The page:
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Flail Snail
Jul 30, 2019

Collector of the Obscure

Spector29 posted:

Honestly, all of this is making me feel bad for wanting to play EP 2. Not that it isn't bad, or poorly edited, but I really like the super sci-fi transhumanism stuff.

Are there any good versions of this kind of thing that I should be looking at, or can I get by with pointing out the AA and Anarchists are lunatics and reigning in a few character exploits? Gatecrashing has really got my players excited, and I don't have the heart to tell them a game I thought was alright was actually trash garbage.

I know this isn't a recommendation thread so I'll keep this short.

In cases like this, I'll always suggest at least taking a look at Shadows Over Sol. If that's not a good fit, the three other RPGs that SOS lists as its inspiration are EP, The Void, and Transhuman Space (well, it also mentions The Expanse but that wasn't a game at the time SOS came out).

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Jerik
Jun 24, 2019

I don't know what to write here.

Deities & Demigods 1E
Part 11: Three Synonyms for "Tentacle"



Not sure why this time the title is right-justified and the artist's monogram migrated to the left side. Maybe just to mix things up.

And here, at last, we get to one of the two Mythoi famously appearing only in the first printing of the book: the Cthulhu Mythos, based on the cosmic horror works of H. P. Lovecraft and others who built on his ideas.

Deities & Demigods was my own first exposure to the Cthulhu Mythos. Nowadays, Cthulhu has become a fairly common part of pop culture, and referenced in comics and TV shows. That wasn't the case back when Deities & Demigods first came out, or at least if it was, I missed it. I had never heard of Cthulhu or H. P. Lovecraft before reading about them in this book. I knew nothing about the context of these creatures, but I loved the pictures and descriptions, especially of the Great Race and the Primordial Ones. (And yes, I did use many of these creatures in campaigns I ran, though not necessarily in a way that really made sense for their background or had anything to do with their context in the stories.)

We haven't seen anything of Erol Otus since the third post, but we'll be seeing more of him now. With one or two exceptions, each pantheon was assigned to a single artist to illustrate (as you've probably noticed), and Erol Otus was given the Cthulhu Mythos. That was a good choice; otherworldly Lovecraftian monsters are an excellent match to Otus's organic, unearthly style. And he really went all out with the wild monstrosities... okay, Cthulhu himself is nothing special to look at (though I do like the sort of silhouette of R'lyeh surrounding him), but wait till we get to the last two gods of the pantheon.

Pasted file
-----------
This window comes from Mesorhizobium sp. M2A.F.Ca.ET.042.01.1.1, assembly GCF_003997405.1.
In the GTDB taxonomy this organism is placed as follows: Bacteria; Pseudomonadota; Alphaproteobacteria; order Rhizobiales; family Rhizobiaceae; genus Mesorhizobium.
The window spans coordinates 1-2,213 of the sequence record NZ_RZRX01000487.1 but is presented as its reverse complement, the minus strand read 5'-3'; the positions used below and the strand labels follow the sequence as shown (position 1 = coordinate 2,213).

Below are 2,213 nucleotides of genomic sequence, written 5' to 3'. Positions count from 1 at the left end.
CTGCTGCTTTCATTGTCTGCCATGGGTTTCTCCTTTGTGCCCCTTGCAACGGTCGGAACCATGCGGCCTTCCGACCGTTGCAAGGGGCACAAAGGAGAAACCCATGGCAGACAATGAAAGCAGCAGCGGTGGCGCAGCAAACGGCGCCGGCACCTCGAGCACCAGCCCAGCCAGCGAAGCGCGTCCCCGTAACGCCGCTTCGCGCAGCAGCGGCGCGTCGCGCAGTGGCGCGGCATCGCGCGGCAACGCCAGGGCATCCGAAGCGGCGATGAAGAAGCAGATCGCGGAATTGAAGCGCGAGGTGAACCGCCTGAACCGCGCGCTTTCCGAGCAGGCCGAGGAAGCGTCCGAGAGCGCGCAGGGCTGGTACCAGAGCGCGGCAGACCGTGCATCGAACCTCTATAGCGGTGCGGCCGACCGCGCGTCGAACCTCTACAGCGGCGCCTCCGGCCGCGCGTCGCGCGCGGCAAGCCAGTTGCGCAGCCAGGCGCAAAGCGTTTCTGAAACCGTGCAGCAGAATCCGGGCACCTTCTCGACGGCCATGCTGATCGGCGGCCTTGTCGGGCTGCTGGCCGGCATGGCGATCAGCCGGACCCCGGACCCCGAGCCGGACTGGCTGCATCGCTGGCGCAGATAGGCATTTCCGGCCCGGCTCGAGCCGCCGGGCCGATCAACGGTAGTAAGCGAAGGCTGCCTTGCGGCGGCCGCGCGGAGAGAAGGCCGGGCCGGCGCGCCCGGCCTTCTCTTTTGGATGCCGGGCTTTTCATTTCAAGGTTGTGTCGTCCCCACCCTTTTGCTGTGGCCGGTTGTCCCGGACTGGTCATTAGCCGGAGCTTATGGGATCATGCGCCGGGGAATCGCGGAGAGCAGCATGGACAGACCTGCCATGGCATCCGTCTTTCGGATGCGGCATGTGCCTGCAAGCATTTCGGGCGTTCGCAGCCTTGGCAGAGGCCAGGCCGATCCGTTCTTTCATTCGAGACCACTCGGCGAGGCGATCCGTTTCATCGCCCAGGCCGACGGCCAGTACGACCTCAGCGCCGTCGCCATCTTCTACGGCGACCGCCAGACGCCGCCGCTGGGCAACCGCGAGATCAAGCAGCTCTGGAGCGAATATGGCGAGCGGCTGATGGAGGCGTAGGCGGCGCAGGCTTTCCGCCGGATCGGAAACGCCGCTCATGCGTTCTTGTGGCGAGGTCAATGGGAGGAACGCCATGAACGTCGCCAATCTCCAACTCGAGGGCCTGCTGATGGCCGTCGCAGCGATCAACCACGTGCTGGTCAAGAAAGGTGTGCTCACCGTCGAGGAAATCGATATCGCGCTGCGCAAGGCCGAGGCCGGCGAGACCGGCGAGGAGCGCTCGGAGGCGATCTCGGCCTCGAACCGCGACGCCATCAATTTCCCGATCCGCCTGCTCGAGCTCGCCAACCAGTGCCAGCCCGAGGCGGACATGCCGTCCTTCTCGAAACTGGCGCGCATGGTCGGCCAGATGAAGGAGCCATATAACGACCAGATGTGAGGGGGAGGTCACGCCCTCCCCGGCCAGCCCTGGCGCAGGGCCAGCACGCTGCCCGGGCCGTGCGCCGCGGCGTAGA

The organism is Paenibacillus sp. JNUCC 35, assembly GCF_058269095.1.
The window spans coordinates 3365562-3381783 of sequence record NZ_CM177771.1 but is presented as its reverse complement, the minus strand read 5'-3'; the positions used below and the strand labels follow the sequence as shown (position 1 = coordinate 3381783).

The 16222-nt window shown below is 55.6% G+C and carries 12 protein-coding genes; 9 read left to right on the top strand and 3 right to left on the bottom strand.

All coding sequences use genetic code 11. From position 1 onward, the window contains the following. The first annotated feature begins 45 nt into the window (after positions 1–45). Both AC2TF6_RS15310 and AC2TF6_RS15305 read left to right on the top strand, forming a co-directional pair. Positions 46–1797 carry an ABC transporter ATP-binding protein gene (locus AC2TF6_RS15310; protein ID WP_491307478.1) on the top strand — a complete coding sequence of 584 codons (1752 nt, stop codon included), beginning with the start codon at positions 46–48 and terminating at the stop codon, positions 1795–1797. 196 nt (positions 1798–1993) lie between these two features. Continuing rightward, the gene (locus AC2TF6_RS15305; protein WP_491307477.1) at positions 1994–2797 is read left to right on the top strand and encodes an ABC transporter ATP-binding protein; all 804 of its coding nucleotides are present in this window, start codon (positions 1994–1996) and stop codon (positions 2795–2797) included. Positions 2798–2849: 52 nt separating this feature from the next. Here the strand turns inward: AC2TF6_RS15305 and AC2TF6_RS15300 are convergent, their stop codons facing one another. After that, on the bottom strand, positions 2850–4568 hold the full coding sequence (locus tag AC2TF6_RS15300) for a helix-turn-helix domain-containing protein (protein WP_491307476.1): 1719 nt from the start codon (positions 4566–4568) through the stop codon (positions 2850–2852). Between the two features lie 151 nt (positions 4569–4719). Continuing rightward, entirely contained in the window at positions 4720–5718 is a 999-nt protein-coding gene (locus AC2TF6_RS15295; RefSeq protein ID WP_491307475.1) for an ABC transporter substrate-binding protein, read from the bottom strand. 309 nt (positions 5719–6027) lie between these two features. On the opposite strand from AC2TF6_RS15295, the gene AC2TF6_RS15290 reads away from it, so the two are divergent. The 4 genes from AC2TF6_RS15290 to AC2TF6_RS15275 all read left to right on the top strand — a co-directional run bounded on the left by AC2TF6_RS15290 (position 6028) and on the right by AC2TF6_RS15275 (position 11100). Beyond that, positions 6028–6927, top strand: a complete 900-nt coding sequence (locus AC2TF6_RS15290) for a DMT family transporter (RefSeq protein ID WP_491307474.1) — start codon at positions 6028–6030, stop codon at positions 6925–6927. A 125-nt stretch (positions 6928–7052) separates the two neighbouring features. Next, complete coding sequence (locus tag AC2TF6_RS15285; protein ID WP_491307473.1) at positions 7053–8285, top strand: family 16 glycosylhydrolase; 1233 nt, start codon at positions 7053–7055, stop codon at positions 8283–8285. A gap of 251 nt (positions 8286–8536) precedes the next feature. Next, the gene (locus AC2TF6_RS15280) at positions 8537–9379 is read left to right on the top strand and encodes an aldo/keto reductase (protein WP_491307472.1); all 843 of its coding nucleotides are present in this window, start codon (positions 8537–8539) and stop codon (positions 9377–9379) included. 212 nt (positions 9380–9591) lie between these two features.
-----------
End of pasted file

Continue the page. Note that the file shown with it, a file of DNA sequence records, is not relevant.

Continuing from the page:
All the gods in the Cthulhu Mythos are chaotic evil, with the sole exception of Azathoth, who's chaotic neutral—possibly because it's described as mindless (and given no Intelligence or Wisdom score), and the authors figured you'd have to be intelligent to be evil (but not, apparently, to be chaotic). Whether this really reflects the original stories is debatable—the introductory text says that "all of [Lovecraft's] gods were evil and chaotic, and the best mankind could expect from them was indifference", but in fact much of the point of Lovecraft's cosmic horror was that the only thing mankind could expect from these beings was indifference. They weren't actively hostile toward humanity; they just didn't care about humans; humans were essentially beneath their notice; and their very existence happened to be inimical to human life. I suppose you could make a sort of an argument that not caring about humans is itself chaotic evil... but then D&D alignments in general are a dubious subject I'd rather not get into further just now, so I'll drop this topic for the moment. Like the gods of the "American Indian" and Central American Mythoi, the gods of the Cthulhu Mythos don't inhabit the Outer Planes—some live in the Astral Plane, some live in the elemental planes, and some live in the Prime Material Plane.

Before we get to the text of the chapter, let's address the elephant in the room: Lovecraft was a gigantic racist, even for his gigantically racist time. Some people like to make allowances or mitigations for Lovecraft's racism—oh, he had a sheltered childhood; he got less racist as he got older; he married a Jewish woman; he may have written horrible things but he was always unfailingly polite in person. That all may be true, and yes, like every other human being Lovecraft was a complex, multifaceted person and not a one-dimensional cartoon. That doesn't change the fact he was still pretty drat racist. And so his whole cosmic horror theme is often interpreted in that lens, as derived from his fear of the Other, only he used metaphors and made the Other into tentacled space gods instead of people with differently colored skin.